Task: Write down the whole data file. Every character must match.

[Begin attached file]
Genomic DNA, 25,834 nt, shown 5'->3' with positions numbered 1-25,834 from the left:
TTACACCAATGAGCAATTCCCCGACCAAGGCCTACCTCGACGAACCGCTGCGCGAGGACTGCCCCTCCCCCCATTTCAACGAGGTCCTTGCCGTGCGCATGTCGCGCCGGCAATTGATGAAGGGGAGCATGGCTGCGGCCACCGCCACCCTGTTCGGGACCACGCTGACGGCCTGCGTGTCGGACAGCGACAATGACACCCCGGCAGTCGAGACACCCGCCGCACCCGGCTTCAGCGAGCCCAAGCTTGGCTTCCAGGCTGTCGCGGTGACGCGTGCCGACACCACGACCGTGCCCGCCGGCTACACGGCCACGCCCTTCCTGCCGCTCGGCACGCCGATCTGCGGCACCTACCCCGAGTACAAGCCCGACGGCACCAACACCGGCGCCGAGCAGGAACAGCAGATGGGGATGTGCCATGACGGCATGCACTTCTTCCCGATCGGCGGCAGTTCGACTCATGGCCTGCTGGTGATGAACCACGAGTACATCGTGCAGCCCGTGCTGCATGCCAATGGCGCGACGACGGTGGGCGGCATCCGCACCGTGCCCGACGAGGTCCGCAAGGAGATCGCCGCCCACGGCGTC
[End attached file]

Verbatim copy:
Genomic DNA, 25,834 nt, shown 5'->3' with positions numbered 1-25,834 from the left:
TTACACCAATGAGCAATTCCCCGACCAAGGCCTACCTCGACGAACCGCTGCGCGAGGACTGCCCCTCCCCCCATTTCAACGAGGTCCTTGCCGTGCGCATGTCGCGCCGGCAATTGATGAAGGGGAGCATGGCTGCGGCCACCGCCACCCTGTTCGGGACCACGCTGACGGCCTGCGTGTCGGACAGCGACAATGACACCCCGGCAGTCGAGACACCCGCCGCACCCGGCTTCAGCGAGCCCAAGCTTGGCTTCCAGGCTGTCGCGGTGACGCGTGCCGACACCACGACCGTGCCCGCCGGCTACACGGCCACGCCCTTCCTGCCGCTCGGCACGCCGATCTGCGGCACCTACCCCGAGTACAAGCCCGACGGCACCAACACCGGCGCCGAGCAGGAACAGCAGATGGGGATGTGCCATGACGGCATGCACTTCTTCCCGATCGGCGGCAGTTCGACTCATGGCCTGCTGGTGATGAACCACGAGTACATCGTGCAGCCCGTGCTGCATGCCAATGGCGCGACGACGGTGGGCGGCATCCGCACCGTGCCCGACGAGGTCCGCAAGGAGATCGCCGCCCACGGCGTC